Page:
This isn’t an error in the law, rather in the CPS

But there have been calls for a review of the law after the first prosecutions involving laughing gas were dismissed by the trial judge, following successful legal challenges.

The wide-ranging law banning so-called legal highs came into force in May 2017 to stamp out the distribution, sale and supply of substances capable of producing a psychoactive effect.

A number of substances, including alcohol, tobacco, caffeine and medical products were excluded from the legislation.

Last month two men accused of trying to sell nitrous oxide at the Glastonbury music festival walked free from court after their lawyer argued the gas was exempt from the new psychoactive substance legislation, because it was also used for medical purposes.

Earlier this week a second case, involving an alleged supplier in London, also collapsed after the prosecution’s own expert witness admitted nitrous oxide was exempt under the current legislation.

Maybe MPs did mean to ban nitrous oxide. But the entire point of the CPS is to have someone deciding what should be prosecuted. And they should, above all, know what the actual law is.

15 thoughts on “This isn’t an error in the law, rather in the CPS”

  1. They are too busy with ‘hate crime’ and trying to prevent men for being able to mount a defence against rape accusations to worry about little details like that….

  2. To an extent court cases such as this are necessary as in our system the courts are there to determine what the law means rather than what the law says.

    …But I agree that the fault here lies with the CPS (as it so often does).

    Now let’s see what happens to all the cases where people pleaded guilty for nitrous oxide offences, and were jailed. It is in the higher courts that precedents are set, and they are where these appeals will be heard.

  3. I don’t understand the need for a broad ‘medical use’ exemption, which (if you believe reports) tripped up the N2O case. Heroin has a legitimate medical use (as diamorphine).

  4. Thnaks to the evil restrictions on legal aid and costs, the CPS doesn’t need a conviction to punish you. The accusation and process is the punishment.

  5. @Chris Miller: I wondered that, is heroin banned by some other law as well? Otherwise it would seem that they have legalised it by mistake……………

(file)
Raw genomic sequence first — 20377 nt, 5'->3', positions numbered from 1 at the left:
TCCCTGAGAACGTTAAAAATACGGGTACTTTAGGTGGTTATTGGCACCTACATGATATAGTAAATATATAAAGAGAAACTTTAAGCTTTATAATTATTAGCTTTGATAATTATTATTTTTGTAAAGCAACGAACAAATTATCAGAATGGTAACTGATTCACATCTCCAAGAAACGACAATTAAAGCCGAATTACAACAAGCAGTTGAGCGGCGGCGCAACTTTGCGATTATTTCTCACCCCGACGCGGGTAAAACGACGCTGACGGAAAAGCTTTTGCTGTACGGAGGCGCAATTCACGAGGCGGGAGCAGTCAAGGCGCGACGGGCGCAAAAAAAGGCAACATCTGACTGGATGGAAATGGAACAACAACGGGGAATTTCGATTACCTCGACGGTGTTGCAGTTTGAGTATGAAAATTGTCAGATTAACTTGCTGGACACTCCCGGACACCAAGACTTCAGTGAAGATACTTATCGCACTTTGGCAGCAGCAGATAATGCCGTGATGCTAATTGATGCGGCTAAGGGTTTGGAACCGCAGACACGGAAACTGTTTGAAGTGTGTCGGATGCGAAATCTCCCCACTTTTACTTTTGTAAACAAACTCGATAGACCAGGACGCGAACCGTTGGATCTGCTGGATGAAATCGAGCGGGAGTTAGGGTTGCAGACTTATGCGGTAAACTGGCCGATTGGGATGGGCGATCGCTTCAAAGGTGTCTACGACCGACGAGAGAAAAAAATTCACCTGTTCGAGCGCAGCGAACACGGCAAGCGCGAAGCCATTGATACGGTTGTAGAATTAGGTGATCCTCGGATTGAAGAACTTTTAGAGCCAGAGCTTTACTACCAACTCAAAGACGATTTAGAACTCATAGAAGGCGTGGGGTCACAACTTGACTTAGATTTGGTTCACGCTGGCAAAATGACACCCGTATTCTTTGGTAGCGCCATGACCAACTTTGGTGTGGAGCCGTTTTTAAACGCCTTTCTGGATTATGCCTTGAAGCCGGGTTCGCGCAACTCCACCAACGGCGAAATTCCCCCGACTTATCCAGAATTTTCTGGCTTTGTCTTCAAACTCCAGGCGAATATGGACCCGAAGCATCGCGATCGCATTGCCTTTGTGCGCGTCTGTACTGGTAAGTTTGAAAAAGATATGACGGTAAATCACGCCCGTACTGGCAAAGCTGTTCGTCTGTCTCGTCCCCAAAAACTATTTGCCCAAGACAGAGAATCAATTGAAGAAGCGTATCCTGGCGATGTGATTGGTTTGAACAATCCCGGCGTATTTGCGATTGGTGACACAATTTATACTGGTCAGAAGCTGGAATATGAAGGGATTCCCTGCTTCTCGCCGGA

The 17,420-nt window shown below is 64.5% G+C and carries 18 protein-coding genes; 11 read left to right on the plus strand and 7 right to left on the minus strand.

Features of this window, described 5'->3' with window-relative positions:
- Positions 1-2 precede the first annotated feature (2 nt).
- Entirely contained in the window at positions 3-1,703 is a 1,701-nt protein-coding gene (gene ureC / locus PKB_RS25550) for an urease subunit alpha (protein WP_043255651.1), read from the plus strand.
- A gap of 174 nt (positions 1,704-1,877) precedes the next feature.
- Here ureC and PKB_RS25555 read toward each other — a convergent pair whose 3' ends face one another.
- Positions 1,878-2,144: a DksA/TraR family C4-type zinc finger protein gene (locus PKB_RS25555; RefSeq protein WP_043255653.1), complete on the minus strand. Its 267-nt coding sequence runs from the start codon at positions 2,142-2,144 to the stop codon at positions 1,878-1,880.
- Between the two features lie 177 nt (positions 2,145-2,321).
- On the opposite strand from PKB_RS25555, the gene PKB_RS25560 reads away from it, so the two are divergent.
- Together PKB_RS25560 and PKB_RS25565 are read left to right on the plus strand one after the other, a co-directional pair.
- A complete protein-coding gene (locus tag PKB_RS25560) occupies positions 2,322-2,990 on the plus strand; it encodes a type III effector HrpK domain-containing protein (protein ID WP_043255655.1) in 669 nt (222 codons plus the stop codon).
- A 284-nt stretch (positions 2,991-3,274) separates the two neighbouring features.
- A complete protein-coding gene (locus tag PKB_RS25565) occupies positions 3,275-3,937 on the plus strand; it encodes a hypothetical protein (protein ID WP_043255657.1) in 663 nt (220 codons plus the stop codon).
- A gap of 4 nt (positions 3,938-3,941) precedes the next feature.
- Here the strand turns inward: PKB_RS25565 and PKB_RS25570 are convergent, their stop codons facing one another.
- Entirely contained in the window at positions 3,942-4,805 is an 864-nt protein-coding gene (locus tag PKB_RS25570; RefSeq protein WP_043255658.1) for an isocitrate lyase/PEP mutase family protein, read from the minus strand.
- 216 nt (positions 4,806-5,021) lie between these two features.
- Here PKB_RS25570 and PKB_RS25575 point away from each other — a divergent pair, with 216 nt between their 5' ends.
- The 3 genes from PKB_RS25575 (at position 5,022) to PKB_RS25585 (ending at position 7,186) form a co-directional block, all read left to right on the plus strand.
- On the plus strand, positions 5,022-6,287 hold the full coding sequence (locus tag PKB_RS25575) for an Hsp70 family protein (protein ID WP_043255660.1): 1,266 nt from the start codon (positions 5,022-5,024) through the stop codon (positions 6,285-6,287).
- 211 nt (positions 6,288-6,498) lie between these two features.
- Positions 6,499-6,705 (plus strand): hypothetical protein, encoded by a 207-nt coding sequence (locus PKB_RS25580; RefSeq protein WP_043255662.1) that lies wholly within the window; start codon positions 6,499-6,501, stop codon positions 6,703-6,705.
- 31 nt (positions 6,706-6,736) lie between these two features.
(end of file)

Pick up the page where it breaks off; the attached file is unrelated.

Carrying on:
6. The law itself is brainless , bansturbatory , badly blocked out bullshit. Supposed to stop legal highs. Which are now part of the drugs trade with all the problems that brings. Hopefully enough court cases will destroy the nonsense entirely.

    One more charge to hopefully be read out at the Fish Faced Hags hanging.

  7. It is just possible that the cases were prosecuted on the basis that the allegation was that the defendants believed the substances to be something else – thus, they believed they were administering noxious substances, even if the were wrong about that.

    But I don’t have time to check the law on this point, to see whether knowledge/belief are defences, so this is pure speculation on my part …

  8. @Jim
    AFAIK heroin remains a Class A drug. This new legislation was intended to cover ‘legal highs’ – new chemicals, magic mushrooms etc etc.

  9. @ Edward Lud: You might be thinking of one of the opening scenes in ‘A Few Good Men’:

    Lieutenant Dave Spradling: I’m going to charge him with possession and being under the influence while on duty. You plead guilty, I recommend thirty days in the brig with loss of rank and pay.

    Kaffee: It was oregano, Dave. It was ten dollars’ worth of oregano.

    Lieutenant Dave Spradling: Yeah, but your client thought it was marijuana.

    Kaffee: My client’s a moron. That’s not against the law.

    Lieutenant Dave Spradling: Kaffee, I have people to answer to, just like you do. I’m going to charge him.

    Kaffee: With what? Possession of a condiment?

  10. I don’t know how it is in the States, Julia, but here it’s a bit more complicated than that. Sometimes, tragicomedy abounds as a result.

  11. The reason I have my doubts about the CPS is stupid angle in this case (as distinct from many others in which it is undoubtedly stupid) is that i’s lawyers would’ve have known before ever going into court exactly what their expert was going to say.

  12. Where do they get off, banning any substance that produces a “psychoactive effect”? Simple enjoyment is a psychoactive effect. Is ice cream illegal now? Who the fuck gave government the right to say what a person may or may not ingest or inhale?

  13. Bloke in North Dorset

    When I was a recruit at the we had a lad thrown out for smoking pot. It turned it was Oxo but the point, was he thought he was taking drugs.

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